“It was supposed to be the ultimate career I was planning,” she said. “It didn’t work with two babies, being gone for days. I lived alone with the boys. My husband lived up north all this time so he would come every other weekend. You always have to remind yourself this is what you wanted; this is what it requires. All that work was worth it.”

Rabbitskin’s path led her to Air Creebec, where the learning never stops. There are specific training requirements for each aircraft and route, more demanding procedures to follow, and challenges due to the unpredictable nature of northern weather.

“Great Whale is always more challenging,” Rabbitskin explained. “It’s always the one that has more weather issues – the winds and the fog. I live in Chisasibi now – there’s fog from the river. Sometimes we do the Ontario side. We have our regular schedules and hospital runs. Then we have the mines too, the Éléonore and Stornoway diamond mines.”

From Air Creebec’s reliable Dash aircraft to the heavy Otter bush planes, Rabbitskin appreciates adapting to the realities of each type of flying. Whenever she is back home in Mistissini she always visits with local bush pilots. Although that career path didn’t fit her life at the time, she imagines one day retiring to their more leisurely and solitary pace.

“I can’t wait for Mistissini to have an airport,” she shared. “I’ll be the first one to land there, for sure. Hopefully one day they will.”

While Rabbitskin has grown accustomed to her status as a pioneer in her field, there are an increasing range of resources to help today’s aspiring pilots. Last summer, the First Nations Technical Institute (FNTI) in Tyendinaga Mohawk territory hosted its first annual Indigenous Youth Aviation Camp.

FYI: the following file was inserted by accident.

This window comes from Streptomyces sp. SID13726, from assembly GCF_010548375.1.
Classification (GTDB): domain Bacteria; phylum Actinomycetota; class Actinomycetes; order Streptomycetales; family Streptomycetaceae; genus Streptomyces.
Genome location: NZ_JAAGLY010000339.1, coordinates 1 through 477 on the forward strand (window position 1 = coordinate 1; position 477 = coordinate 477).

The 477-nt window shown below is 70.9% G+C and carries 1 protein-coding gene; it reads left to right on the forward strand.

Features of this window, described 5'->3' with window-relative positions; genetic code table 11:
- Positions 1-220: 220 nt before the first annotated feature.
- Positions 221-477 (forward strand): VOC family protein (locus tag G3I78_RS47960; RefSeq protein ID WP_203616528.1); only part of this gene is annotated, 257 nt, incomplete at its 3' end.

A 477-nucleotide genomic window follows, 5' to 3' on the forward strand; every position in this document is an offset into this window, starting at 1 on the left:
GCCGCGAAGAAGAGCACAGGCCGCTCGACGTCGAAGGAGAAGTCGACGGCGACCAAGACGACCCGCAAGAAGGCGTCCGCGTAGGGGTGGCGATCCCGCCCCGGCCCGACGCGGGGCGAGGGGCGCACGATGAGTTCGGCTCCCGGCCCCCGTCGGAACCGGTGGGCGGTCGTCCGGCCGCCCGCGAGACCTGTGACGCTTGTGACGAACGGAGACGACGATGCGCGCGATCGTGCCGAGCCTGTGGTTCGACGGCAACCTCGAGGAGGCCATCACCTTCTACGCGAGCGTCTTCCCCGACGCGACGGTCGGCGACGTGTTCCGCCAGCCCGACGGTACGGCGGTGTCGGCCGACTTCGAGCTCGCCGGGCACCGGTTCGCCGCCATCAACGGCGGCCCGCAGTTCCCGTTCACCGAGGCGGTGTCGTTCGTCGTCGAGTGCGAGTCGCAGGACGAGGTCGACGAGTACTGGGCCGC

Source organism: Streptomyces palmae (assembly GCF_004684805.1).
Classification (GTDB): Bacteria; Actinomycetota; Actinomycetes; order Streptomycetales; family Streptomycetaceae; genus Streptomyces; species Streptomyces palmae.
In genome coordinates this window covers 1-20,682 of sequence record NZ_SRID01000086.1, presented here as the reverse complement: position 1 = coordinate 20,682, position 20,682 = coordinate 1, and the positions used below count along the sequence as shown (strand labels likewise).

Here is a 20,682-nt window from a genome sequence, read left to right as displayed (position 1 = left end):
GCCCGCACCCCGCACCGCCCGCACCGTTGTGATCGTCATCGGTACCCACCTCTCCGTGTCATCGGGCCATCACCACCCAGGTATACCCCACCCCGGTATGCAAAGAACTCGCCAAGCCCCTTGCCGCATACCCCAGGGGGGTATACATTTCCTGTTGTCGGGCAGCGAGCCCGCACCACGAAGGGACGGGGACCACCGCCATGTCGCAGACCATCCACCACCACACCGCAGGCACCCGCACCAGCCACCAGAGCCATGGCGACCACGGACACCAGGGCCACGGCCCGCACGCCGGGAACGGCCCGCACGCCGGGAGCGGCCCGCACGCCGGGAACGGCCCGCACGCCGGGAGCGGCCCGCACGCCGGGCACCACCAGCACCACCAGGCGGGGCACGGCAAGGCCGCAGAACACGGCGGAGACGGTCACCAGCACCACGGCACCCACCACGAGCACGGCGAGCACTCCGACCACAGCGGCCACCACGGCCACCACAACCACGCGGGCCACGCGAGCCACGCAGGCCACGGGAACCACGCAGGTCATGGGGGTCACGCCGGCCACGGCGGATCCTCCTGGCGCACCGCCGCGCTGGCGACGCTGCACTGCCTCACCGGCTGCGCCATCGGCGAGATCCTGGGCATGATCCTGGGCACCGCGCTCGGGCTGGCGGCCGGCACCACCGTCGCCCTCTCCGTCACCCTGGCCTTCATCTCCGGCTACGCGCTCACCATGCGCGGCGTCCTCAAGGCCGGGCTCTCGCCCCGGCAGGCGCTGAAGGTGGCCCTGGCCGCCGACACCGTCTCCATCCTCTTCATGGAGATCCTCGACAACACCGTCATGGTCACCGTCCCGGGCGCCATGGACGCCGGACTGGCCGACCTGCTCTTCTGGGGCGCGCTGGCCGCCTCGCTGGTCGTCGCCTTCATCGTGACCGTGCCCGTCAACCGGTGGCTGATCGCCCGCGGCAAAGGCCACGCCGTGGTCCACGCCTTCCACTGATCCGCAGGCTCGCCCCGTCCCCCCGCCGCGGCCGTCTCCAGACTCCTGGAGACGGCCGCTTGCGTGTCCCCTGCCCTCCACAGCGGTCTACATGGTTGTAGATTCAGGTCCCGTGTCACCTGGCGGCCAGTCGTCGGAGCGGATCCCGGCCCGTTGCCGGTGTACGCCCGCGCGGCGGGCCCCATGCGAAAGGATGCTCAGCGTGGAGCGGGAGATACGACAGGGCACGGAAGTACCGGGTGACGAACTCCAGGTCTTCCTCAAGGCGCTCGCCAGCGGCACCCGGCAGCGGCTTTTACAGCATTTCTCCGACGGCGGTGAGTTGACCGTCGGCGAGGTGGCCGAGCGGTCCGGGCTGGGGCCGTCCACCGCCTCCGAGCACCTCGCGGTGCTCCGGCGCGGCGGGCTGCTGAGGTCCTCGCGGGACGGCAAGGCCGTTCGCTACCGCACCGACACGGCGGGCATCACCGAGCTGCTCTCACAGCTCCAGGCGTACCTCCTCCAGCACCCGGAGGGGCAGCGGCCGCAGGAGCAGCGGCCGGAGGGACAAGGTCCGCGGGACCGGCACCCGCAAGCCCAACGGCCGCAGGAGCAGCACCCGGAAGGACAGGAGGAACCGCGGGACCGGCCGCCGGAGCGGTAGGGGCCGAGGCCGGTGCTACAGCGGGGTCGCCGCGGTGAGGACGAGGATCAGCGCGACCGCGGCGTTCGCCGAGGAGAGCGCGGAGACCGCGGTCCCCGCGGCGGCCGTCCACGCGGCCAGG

For a week in July, 12 Indigenous youth from across Canada attended ground school, simulator sessions, C-172 training flights and various cultural events. Air Creebec was among the airlines contributing to this inaugural edition, in which 10 out of 12 participants were female.

“Indigenous peoples and females are critical to building capacity, averting skills shortages and creating sustainability to the aviation sector,” stated Jo-Anne Tabobandung, dean of aviation. “Moreover, pilot shortages are exacerbated in rural and remote communities. FNTI is a driver to overcome this challenge seeing as our graduates usually wish to return to their home communities.”

Rabbitskin seems comfortable being a role model to this next generation and sometimes attends career fairs to share advice with young people. Her mere presence as a successful Indigenous female pilot is an eye-opener for many.

“I like it when young people approach me,” Rabbitskin said. “I grew up exactly like these kids back home. I make them realize they can do it. Anything is possible if you put your mind to it. If you’re determined, the sky’s the limit.”

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Patrick Quinn lives in Montreal with his wife and two small children. With a passion for words and social justice, he enjoys sharing Eeyou Istchee's stories and playing music.